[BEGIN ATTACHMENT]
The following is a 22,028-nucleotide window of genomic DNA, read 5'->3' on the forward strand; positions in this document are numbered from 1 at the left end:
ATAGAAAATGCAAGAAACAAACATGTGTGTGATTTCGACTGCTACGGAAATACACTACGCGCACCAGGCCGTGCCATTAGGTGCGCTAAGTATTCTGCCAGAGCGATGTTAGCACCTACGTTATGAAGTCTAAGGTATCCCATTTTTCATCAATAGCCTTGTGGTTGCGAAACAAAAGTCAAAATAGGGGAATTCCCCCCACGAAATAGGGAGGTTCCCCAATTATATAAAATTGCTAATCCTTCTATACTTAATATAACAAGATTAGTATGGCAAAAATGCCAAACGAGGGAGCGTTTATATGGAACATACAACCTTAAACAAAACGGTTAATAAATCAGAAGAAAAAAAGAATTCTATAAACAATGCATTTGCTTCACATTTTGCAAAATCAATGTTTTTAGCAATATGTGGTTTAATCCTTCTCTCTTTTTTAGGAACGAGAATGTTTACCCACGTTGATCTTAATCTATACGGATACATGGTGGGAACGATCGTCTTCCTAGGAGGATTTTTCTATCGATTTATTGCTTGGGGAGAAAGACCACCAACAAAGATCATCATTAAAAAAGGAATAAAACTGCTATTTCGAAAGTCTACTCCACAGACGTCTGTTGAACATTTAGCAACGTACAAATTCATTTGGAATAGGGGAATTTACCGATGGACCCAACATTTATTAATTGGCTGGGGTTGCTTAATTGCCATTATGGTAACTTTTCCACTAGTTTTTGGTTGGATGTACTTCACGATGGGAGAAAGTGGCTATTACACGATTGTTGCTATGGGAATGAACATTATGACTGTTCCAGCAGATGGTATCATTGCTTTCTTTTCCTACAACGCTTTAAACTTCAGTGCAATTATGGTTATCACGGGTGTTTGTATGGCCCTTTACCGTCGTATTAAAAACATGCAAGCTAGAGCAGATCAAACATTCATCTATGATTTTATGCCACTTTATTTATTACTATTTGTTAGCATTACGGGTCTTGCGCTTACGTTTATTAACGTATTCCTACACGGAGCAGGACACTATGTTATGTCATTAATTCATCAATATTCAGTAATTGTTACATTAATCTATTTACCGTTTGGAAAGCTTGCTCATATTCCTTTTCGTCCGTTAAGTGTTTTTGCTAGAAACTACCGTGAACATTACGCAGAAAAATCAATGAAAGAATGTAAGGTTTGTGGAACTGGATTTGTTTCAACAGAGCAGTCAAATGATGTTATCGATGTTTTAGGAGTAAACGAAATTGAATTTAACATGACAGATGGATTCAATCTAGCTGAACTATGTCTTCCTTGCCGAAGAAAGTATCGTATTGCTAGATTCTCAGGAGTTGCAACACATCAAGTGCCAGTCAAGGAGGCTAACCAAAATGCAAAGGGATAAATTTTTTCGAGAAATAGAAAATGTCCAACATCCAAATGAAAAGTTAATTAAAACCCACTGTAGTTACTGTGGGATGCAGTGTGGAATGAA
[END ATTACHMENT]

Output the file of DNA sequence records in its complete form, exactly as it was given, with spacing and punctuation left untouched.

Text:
The following is a 22,028-nucleotide window of genomic DNA, read 5'->3' on the forward strand; positions in this document are numbered from 1 at the left end:
ATAGAAAATGCAAGAAACAAACATGTGTGTGATTTCGACTGCTACGGAAATACACTACGCGCACCAGGCCGTGCCATTAGGTGCGCTAAGTATTCTGCCAGAGCGATGTTAGCACCTACGTTATGAAGTCTAAGGTATCCCATTTTTCATCAATAGCCTTGTGGTTGCGAAACAAAAGTCAAAATAGGGGAATTCCCCCCACGAAATAGGGAGGTTCCCCAATTATATAAAATTGCTAATCCTTCTATACTTAATATAACAAGATTAGTATGGCAAAAATGCCAAACGAGGGAGCGTTTATATGGAACATACAACCTTAAACAAAACGGTTAATAAATCAGAAGAAAAAAAGAATTCTATAAACAATGCATTTGCTTCACATTTTGCAAAATCAATGTTTTTAGCAATATGTGGTTTAATCCTTCTCTCTTTTTTAGGAACGAGAATGTTTACCCACGTTGATCTTAATCTATACGGATACATGGTGGGAACGATCGTCTTCCTAGGAGGATTTTTCTATCGATTTATTGCTTGGGGAGAAAGACCACCAACAAAGATCATCATTAAAAAAGGAATAAAACTGCTATTTCGAAAGTCTACTCCACAGACGTCTGTTGAACATTTAGCAACGTACAAATTCATTTGGAATAGGGGAATTTACCGATGGACCCAACATTTATTAATTGGCTGGGGTTGCTTAATTGCCATTATGGTAACTTTTCCACTAGTTTTTGGTTGGATGTACTTCACGATGGGAGAAAGTGGCTATTACACGATTGTTGCTATGGGAATGAACATTATGACTGTTCCAGCAGATGGTATCATTGCTTTCTTTTCCTACAACGCTTTAAACTTCAGTGCAATTATGGTTATCACGGGTGTTTGTATGGCCCTTTACCGTCGTATTAAAAACATGCAAGCTAGAGCAGATCAAACATTCATCTATGATTTTATGCCACTTTATTTATTACTATTTGTTAGCATTACGGGTCTTGCGCTTACGTTTATTAACGTATTCCTACACGGAGCAGGACACTATGTTATGTCATTAATTCATCAATATTCAGTAATTGTTACATTAATCTATTTACCGTTTGGAAAGCTTGCTCATATTCCTTTTCGTCCGTTAAGTGTTTTTGCTAGAAACTACCGTGAACATTACGCAGAAAAATCAATGAAAGAATGTAAGGTTTGTGGAACTGGATTTGTTTCAACAGAGCAGTCAAATGATGTTATCGATGTTTTAGGAGTAAACGAAATTGAATTTAACATGACAGATGGATTCAATCTAGCTGAACTATGTCTTCCTTGCCGAAGAAAGTATCGTATTGCTAGATTCTCAGGAGTTGCAACACATCAAGTGCCAGTCAAGGAGGCTAACCAAAATGCAAAGGGATAAATTTTTTCGAGAAATAGAAAATGTCCAACATCCAAATGAAAAGTTAATTAAAACCCACTGTAGTTACTGTGGGATGCAGTGTGGAATGAA